Blackfriars take “Midsummer Night” back to Shakespeare’s day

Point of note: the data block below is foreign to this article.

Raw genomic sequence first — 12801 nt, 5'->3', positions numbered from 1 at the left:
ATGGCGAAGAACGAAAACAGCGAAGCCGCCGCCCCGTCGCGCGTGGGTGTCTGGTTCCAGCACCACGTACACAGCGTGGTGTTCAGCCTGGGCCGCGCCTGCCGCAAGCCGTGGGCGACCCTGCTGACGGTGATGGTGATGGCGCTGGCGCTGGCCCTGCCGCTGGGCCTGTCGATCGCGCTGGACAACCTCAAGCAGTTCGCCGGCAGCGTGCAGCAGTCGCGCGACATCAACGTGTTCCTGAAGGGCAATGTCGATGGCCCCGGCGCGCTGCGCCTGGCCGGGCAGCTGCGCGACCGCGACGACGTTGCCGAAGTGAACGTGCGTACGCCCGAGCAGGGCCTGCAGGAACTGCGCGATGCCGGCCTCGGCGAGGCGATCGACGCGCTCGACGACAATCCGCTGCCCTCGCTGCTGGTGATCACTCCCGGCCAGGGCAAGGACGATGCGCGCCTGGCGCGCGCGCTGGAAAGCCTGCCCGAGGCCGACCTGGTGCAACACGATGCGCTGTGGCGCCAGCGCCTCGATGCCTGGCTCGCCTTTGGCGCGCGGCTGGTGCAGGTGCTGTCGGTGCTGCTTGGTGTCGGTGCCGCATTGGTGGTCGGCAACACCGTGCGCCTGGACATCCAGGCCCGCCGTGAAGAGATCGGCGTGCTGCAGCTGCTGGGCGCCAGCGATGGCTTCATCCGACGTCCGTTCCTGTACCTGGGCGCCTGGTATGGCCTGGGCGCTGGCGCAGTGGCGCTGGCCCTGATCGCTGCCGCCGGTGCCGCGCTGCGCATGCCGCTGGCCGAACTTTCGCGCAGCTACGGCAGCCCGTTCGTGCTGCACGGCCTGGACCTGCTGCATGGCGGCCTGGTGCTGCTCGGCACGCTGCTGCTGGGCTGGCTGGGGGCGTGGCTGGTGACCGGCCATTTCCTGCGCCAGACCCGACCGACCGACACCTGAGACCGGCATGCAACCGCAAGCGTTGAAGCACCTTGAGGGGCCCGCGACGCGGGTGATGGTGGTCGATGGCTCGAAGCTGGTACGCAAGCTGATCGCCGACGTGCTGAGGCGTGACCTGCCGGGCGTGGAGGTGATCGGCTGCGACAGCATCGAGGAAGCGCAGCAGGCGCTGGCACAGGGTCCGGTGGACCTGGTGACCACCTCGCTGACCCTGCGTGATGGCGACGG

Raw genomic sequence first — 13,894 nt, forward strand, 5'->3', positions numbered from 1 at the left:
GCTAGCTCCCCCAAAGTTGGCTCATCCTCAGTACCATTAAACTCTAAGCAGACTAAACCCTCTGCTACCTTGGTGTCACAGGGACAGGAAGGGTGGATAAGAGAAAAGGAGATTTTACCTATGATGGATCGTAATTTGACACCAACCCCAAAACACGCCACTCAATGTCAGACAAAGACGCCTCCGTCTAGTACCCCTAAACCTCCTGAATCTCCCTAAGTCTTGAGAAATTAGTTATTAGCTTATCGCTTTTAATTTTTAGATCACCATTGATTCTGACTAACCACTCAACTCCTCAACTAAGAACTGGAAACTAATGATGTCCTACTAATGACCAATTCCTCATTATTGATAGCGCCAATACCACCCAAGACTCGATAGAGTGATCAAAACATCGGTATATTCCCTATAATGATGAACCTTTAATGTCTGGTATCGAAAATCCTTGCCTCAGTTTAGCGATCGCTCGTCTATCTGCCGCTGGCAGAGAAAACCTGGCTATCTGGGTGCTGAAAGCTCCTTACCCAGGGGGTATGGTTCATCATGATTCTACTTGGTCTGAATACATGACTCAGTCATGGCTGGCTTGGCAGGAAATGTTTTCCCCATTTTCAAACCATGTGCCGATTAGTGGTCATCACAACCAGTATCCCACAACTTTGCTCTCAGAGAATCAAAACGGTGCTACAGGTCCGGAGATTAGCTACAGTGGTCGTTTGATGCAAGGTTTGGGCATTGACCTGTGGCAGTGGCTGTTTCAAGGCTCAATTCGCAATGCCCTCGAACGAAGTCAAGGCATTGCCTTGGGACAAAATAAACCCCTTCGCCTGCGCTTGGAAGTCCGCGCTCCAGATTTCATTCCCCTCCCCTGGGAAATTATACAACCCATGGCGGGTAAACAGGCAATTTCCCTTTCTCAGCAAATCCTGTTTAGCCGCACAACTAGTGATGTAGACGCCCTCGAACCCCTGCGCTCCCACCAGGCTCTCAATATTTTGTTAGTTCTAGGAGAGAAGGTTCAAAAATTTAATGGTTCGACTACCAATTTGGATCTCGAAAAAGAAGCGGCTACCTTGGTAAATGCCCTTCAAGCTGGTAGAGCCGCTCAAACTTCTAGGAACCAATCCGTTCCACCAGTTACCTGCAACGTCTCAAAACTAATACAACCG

Authenticity was key as The Blackfriars Stage Company presented Shakespeare’s “A Midsummer Night’s Dream” Wednesday, Oct. 11 at the Music Recital Hall on Redstone Campus. The lights shone brightly in the recital hall as audience members arrived early to enjoy music preformed by the cast itself, including a twangy, banjo-laden version of Tracy Chapman’s “Give Me One Reason.” When show time rolled around, cast member Tyler Moss announced the rules and regulations of their particular style: The lights would remain on because in Shakespeare’s day there was no electricity so, Moss said, the plays occurred during the day. The 12 chairs on either side of the stage would remain for the play’s entirety and were open to audience members. Again, a remnant of Shakespearian plays, there was seating on three sides of the stage and those who were close enough became physically involved in certain aspects of the performance. Luckily, there were some daring audience members Wednesday night who provided legs for the characters to cry on and purses to rummage through. A Shakespeare classic, “A Midsummer Night’s Dream” tells the story of a complicated and comical “love rectangle.” It’s a meta-theatrical piece in that there is a play within a play. The audience is literally watching another audience watching a play-a constant reminder of being a spectator. There was no elaborate set to guide the audience members’ imaginations-they were left to create the lush, green forests (where most of the play takes place) themselves. This seemed to be a welcome change for some, while others sat squirming in their well-lit seats, waiting for the intermission that never came. The Blackfriars Playhouse, part of the American Shakespeare Center of Staunton, Va., is the only “re-creation of William Shakespeare’s original indoor theater,” according to the American Shakespeare Center’s website. Upcoming plays preformed on tour by the Blackfriars include “Cyrano de Bergerac” and “Julius Caesar.” “Shakespeare only wrote thirty-something plays that have survived,” explains Jim Warren, the Artistic Director for “Cyrano de Bergerac.” “Because the ASC produces over a dozen plays per year, we need to do plays by other playwrights or we’d run out of shows very quickly.” With the success of their authentic reproduction, be it Shakespearian or otherwise, it is a good thing that the Blackfriars Stage Company does not run out of material. Otherwise, the audience would be left with only its textbooks to transform them back to the 17th century.